I don't cry a whole lot. I'm part of that generation of men raised by women, yeah, but when the salty liquid flows it generally isn't from my eyes. Even so, I get a little bit teary every time I think about the percentage of early films that are simply gone. Nitrate stock: bad idea. So is storing film in loose cans in a basement or garage, whether the structure is attached to some guy's house in Austin or behind the gate of a studio lot.
(Some horrific figures: 90% of silent films are gone, and that number factors into the disappearance of 50% of pre-1950 films.)
So here comes Martin Scorsese, cinematic wet nurse; the guy who holds my sobbing form to his caring bosom and croons a lullaby of restoration and preservation every time I start to break down over the state of film conservation.
At Cannes this year, Marty was part of a panel discussing the state of film preservation across the world, and he used the platform to announce a new venture. The World Cinema Foundation will be dedicated to preserving and restoring neglected films from around the world, starting with Moroccan filmmaker Ahmed El Maanouni's music documentary Trances, which is premiering in restored form at the festival along with two other films from Brazil and Romania that have benefited from the WCF's caring touch.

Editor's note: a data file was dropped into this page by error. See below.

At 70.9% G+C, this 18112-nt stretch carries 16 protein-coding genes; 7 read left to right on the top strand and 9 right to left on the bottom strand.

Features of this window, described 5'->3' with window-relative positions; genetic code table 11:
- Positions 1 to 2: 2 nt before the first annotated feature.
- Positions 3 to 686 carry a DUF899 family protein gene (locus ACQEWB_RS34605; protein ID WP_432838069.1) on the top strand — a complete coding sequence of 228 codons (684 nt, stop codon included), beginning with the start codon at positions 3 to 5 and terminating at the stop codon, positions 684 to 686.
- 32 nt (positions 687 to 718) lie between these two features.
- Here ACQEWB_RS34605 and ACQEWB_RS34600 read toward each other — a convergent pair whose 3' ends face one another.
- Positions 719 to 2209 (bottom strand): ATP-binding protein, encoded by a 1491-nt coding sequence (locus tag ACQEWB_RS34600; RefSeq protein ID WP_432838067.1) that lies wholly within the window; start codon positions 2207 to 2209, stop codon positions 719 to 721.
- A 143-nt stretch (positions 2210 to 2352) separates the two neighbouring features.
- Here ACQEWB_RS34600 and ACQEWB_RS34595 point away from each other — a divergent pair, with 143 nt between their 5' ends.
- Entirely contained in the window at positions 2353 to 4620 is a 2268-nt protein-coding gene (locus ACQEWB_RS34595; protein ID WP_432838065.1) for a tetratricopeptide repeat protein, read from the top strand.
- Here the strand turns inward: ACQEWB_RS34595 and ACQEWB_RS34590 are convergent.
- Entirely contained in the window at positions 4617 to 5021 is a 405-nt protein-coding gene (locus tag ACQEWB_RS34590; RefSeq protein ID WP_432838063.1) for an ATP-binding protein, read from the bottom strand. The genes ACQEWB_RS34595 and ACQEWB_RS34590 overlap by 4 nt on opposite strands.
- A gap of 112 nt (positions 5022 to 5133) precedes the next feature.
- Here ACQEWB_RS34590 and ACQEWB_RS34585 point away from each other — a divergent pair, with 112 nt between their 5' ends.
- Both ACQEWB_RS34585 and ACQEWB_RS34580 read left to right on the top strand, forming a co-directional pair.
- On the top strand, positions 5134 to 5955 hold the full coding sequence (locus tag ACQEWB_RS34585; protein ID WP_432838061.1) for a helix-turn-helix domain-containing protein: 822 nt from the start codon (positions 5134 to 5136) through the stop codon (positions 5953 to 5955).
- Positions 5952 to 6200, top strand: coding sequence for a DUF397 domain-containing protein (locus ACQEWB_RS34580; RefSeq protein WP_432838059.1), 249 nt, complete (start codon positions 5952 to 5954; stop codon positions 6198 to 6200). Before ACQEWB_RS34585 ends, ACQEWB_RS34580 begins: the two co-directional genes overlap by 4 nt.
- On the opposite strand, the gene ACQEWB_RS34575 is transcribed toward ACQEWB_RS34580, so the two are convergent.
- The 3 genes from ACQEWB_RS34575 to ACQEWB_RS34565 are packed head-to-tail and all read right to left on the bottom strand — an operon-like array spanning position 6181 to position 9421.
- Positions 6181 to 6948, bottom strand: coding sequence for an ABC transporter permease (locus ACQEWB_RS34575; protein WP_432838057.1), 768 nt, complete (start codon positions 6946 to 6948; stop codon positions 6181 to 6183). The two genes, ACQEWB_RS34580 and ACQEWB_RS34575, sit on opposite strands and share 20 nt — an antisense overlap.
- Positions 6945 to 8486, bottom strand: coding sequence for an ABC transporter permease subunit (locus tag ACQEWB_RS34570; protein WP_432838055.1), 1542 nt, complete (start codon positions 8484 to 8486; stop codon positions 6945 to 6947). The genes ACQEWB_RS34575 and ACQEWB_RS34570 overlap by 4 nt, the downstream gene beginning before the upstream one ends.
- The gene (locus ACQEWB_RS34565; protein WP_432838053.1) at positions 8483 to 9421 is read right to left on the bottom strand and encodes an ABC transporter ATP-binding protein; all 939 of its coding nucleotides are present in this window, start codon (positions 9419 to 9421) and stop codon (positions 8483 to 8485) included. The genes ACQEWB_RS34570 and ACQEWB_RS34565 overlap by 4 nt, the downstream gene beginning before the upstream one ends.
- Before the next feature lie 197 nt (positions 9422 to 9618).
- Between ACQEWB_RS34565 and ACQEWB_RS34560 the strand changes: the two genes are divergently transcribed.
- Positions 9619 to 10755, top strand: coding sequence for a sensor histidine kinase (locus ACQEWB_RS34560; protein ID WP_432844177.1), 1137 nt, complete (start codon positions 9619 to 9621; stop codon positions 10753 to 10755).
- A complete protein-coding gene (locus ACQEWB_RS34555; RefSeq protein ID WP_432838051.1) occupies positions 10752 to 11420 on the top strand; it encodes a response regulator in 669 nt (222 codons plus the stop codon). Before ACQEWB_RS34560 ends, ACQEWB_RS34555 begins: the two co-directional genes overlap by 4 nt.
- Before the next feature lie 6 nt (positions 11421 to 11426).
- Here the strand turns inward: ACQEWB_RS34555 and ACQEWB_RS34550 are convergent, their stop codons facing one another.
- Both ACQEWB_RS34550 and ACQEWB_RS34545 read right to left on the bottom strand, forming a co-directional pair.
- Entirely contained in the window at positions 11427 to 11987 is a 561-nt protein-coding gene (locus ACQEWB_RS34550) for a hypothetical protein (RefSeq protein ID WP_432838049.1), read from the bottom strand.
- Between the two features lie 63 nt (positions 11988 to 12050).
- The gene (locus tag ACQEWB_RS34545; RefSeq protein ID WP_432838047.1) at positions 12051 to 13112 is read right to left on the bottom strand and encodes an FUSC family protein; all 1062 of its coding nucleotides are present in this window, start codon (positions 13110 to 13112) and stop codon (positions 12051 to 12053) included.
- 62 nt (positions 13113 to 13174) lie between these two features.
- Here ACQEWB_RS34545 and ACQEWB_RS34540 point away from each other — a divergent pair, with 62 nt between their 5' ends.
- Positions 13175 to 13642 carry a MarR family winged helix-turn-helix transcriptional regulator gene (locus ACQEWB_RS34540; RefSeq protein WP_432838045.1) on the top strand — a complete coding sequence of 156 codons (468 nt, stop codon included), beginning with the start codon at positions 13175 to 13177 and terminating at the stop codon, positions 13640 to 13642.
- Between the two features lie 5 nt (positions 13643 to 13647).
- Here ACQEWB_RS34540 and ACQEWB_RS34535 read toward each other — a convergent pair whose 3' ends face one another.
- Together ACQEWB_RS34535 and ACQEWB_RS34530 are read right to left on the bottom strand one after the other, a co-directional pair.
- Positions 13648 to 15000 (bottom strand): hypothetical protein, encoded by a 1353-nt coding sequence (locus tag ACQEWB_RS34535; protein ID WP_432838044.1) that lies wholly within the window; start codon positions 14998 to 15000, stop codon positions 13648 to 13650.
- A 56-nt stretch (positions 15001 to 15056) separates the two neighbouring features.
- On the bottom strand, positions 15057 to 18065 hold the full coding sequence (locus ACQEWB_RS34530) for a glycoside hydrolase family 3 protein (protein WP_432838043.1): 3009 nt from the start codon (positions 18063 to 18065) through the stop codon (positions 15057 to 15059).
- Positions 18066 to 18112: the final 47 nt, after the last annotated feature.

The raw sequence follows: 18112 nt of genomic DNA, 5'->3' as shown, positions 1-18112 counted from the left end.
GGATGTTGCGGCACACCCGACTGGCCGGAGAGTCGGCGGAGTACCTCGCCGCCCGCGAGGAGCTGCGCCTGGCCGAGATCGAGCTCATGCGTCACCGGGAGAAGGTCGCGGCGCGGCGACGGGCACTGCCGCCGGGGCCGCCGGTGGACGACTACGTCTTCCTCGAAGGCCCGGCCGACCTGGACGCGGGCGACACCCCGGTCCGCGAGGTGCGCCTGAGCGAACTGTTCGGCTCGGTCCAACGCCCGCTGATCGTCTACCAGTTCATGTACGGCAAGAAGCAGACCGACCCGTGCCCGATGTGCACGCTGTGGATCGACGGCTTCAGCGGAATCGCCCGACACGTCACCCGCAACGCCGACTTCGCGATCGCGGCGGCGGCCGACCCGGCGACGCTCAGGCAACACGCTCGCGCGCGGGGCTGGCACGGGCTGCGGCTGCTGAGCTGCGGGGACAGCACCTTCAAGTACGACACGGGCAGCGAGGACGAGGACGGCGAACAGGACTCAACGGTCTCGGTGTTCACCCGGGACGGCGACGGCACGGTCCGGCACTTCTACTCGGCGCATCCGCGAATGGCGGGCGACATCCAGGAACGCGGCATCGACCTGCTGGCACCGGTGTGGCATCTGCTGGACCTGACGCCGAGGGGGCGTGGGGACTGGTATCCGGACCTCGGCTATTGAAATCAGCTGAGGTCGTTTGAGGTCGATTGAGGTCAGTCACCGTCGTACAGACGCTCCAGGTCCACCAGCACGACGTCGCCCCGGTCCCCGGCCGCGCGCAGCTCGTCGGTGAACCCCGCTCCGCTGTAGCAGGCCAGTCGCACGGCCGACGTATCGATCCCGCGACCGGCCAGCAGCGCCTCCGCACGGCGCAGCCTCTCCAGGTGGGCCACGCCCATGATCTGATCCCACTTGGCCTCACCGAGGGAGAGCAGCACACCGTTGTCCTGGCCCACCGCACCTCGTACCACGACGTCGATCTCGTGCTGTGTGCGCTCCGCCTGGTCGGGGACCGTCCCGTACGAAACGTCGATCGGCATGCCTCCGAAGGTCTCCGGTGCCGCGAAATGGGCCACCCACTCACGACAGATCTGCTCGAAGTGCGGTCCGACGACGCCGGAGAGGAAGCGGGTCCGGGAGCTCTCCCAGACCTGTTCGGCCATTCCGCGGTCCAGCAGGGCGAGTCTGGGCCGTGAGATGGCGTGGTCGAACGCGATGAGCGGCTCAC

The Eyebrow has founded a similar project before; in 1990 he launched The Film Foundation with Coppola, Altman, Eastwood, Kubrick, Pollack, Lucas, Redford, Spielberg and Woody Allen. The new foundation has a similarly talented group of participating filmmakers that is more striking because it represents the incresingly cooperative state of global film: Innaritu, del Toro, Wim Wenders, Wong Kar Wai, Walter Salles and Stephen Frears are on the board. I'm not sure which makes me happier -- seeing film (any film) preserved properly, or witnessing the gestation of a multi-cultural cinematic mentality. Get some other African, Russian and South American artists in the roster and this project will be amazing.
Hey Marty, how about launching a DVD line to publicize the foundation and benefit an audience that can't attend festivals?